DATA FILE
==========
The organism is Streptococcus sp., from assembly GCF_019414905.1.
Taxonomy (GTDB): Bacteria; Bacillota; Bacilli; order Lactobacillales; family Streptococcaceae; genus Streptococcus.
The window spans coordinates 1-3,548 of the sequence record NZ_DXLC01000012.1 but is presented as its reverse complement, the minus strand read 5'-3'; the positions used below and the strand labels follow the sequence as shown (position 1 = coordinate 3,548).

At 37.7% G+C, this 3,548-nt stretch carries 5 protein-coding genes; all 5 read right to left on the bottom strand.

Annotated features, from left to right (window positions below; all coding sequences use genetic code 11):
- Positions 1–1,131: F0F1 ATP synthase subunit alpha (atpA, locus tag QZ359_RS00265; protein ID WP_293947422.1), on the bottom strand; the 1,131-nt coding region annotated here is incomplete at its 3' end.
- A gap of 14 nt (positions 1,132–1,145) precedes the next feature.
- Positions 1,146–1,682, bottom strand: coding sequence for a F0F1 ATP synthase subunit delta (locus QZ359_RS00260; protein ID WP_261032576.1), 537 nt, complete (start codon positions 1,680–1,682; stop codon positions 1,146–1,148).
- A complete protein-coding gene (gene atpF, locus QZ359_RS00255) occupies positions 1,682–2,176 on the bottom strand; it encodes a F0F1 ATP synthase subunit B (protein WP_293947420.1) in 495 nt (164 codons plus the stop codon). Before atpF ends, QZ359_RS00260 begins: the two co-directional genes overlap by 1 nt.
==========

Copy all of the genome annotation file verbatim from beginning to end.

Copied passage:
The organism is Streptococcus sp., from assembly GCF_019414905.1.
Taxonomy (GTDB): Bacteria; Bacillota; Bacilli; order Lactobacillales; family Streptococcaceae; genus Streptococcus.
The window spans coordinates 1-3,548 of the sequence record NZ_DXLC01000012.1 but is presented as its reverse complement, the minus strand read 5'-3'; the positions used below and the strand labels follow the sequence as shown (position 1 = coordinate 3,548).

At 37.7% G+C, this 3,548-nt stretch carries 5 protein-coding genes; all 5 read right to left on the bottom strand.

Annotated features, from left to right (window positions below; all coding sequences use genetic code 11):
- Positions 1–1,131: F0F1 ATP synthase subunit alpha (atpA, locus tag QZ359_RS00265; protein ID WP_293947422.1), on the bottom strand; the 1,131-nt coding region annotated here is incomplete at its 3' end.
- A gap of 14 nt (positions 1,132–1,145) precedes the next feature.
- Positions 1,146–1,682, bottom strand: coding sequence for a F0F1 ATP synthase subunit delta (locus QZ359_RS00260; protein ID WP_261032576.1), 537 nt, complete (start codon positions 1,680–1,682; stop codon positions 1,146–1,148).
- A complete protein-coding gene (gene atpF, locus QZ359_RS00255) occupies positions 1,682–2,176 on the bottom strand; it encodes a F0F1 ATP synthase subunit B (protein WP_293947420.1) in 495 nt (164 codons plus the stop codon). Before atpF ends, QZ359_RS00260 begins: the two co-directional genes overlap by 1 nt.